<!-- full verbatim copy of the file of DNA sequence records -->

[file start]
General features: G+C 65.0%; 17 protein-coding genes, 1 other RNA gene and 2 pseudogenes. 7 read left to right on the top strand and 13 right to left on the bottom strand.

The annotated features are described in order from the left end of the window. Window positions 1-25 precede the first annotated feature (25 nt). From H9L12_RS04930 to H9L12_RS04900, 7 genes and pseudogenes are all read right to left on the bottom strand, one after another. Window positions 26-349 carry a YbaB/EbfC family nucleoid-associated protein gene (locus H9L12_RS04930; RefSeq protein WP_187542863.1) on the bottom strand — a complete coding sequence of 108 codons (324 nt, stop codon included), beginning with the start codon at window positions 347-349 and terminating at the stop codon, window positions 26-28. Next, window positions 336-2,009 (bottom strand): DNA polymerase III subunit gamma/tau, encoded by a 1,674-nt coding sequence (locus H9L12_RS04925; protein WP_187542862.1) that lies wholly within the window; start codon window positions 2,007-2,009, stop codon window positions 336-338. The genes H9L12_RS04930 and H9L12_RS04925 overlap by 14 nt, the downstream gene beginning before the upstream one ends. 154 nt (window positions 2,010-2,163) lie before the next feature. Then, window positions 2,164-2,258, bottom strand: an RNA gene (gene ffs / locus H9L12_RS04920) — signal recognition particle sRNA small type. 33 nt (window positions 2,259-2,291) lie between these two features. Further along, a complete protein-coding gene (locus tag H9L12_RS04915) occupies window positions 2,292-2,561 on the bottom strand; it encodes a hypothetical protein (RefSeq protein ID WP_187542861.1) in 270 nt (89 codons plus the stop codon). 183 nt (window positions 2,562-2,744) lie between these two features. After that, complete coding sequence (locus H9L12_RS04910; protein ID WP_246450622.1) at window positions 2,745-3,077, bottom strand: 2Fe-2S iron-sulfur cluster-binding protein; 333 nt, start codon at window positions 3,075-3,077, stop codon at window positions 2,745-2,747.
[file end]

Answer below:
General features: G+C 65.0%; 17 protein-coding genes, 1 other RNA gene and 2 pseudogenes. 7 read left to right on the top strand and 13 right to left on the bottom strand.

The annotated features are described in order from the left end of the window. Window positions 1-25 precede the first annotated feature (25 nt). From H9L12_RS04930 to H9L12_RS04900, 7 genes and pseudogenes are all read right to left on the bottom strand, one after another. Window positions 26-349 carry a YbaB/EbfC family nucleoid-associated protein gene (locus H9L12_RS04930; RefSeq protein WP_187542863.1) on the bottom strand — a complete coding sequence of 108 codons (324 nt, stop codon included), beginning with the start codon at window positions 347-349 and terminating at the stop codon, window positions 26-28. Next, window positions 336-2,009 (bottom strand): DNA polymerase III subunit gamma/tau, encoded by a 1,674-nt coding sequence (locus H9L12_RS04925; protein WP_187542862.1) that lies wholly within the window; start codon window positions 2,007-2,009, stop codon window positions 336-338. The genes H9L12_RS04930 and H9L12_RS04925 overlap by 14 nt, the downstream gene beginning before the upstream one ends. 154 nt (window positions 2,010-2,163) lie before the next feature. Then, window positions 2,164-2,258, bottom strand: an RNA gene (gene ffs / locus H9L12_RS04920) — signal recognition particle sRNA small type. 33 nt (window positions 2,259-2,291) lie between these two features. Further along, a complete protein-coding gene (locus tag H9L12_RS04915) occupies window positions 2,292-2,561 on the bottom strand; it encodes a hypothetical protein (RefSeq protein ID WP_187542861.1) in 270 nt (89 codons plus the stop codon). 183 nt (window positions 2,562-2,744) lie between these two features. After that, complete coding sequence (locus H9L12_RS04910; protein ID WP_246450622.1) at window positions 2,745-3,077, bottom strand: 2Fe-2S iron-sulfur cluster-binding protein; 333 nt, start codon at window positions 3,075-3,077, stop codon at window positions 2,745-2,747.